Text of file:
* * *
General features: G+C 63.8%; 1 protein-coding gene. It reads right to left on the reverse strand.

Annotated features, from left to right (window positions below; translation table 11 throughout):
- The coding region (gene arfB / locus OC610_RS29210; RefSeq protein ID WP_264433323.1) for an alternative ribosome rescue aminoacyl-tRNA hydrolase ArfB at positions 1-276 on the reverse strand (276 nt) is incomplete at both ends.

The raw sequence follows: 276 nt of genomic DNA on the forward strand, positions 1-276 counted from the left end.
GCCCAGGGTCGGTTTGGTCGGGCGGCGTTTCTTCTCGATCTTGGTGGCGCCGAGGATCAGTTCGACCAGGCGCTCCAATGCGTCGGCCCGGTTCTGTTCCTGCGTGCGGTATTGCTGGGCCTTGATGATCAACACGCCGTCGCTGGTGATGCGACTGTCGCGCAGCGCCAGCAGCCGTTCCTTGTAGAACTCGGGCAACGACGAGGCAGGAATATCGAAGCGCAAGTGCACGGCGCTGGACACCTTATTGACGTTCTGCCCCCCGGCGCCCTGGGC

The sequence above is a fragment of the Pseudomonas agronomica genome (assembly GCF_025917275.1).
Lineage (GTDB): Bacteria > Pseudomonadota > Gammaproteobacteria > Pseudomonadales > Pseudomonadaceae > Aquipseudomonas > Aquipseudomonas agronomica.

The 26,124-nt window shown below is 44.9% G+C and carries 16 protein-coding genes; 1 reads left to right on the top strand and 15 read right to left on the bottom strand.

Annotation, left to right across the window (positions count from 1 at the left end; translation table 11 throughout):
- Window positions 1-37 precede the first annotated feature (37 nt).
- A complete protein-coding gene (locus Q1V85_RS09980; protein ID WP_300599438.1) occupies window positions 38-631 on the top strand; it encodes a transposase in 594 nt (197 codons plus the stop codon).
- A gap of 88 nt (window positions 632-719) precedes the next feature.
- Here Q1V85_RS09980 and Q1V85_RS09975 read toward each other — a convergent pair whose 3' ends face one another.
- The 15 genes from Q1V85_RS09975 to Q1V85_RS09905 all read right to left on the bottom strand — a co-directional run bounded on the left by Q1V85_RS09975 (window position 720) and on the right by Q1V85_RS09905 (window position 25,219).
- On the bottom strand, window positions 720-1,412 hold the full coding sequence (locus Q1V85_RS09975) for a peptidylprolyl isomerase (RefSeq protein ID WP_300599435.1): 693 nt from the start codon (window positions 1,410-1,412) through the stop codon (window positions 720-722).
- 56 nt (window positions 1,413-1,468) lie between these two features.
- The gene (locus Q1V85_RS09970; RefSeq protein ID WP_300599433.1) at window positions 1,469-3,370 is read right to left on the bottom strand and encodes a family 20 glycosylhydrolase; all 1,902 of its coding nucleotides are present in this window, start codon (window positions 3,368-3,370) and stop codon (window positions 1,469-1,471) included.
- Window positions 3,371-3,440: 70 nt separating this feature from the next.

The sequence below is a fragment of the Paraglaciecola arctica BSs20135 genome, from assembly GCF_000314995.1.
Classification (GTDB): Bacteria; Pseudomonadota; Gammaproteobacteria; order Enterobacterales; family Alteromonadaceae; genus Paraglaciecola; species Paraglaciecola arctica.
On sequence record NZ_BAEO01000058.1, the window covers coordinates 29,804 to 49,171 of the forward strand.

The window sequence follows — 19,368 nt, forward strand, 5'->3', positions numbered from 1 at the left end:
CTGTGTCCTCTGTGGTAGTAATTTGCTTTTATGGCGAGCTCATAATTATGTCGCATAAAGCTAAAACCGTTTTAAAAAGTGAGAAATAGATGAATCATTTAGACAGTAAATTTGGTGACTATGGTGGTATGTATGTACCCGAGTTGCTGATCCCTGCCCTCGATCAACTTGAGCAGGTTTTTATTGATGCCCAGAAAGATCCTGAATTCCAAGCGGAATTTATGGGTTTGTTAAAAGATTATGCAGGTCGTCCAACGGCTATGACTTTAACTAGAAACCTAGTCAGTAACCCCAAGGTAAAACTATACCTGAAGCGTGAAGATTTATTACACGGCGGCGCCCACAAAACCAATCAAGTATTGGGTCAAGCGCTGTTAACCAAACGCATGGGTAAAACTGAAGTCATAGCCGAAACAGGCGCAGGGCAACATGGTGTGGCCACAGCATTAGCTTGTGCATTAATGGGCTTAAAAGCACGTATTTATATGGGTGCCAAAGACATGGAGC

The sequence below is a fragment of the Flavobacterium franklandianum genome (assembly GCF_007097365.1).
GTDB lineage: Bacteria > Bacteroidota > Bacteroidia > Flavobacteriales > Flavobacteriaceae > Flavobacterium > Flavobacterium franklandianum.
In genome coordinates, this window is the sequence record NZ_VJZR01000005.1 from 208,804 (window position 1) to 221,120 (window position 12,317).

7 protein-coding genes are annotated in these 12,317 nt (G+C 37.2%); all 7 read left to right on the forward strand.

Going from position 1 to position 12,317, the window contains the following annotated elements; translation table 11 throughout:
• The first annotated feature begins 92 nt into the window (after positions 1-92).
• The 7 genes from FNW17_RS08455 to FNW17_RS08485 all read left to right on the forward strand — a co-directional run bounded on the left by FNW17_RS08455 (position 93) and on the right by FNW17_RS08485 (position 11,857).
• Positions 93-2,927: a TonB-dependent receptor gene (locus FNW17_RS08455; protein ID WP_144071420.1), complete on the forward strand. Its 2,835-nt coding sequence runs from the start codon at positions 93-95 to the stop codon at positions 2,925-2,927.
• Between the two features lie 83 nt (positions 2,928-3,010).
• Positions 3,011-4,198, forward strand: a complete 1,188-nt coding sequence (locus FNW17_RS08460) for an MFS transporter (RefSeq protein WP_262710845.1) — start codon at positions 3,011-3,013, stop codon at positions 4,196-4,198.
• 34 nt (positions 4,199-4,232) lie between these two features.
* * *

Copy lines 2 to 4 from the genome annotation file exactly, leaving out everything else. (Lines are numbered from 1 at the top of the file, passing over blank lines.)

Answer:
Annotated features, from left to right (window positions below; translation table 11 throughout):
- The coding region (gene arfB / locus OC610_RS29210; RefSeq protein ID WP_264433323.1) for an alternative ribosome rescue aminoacyl-tRNA hydrolase ArfB at positions 1-276 on the reverse strand (276 nt) is incomplete at both ends.

The raw sequence follows: 276 nt of genomic DNA on the forward strand, positions 1-276 counted from the left end.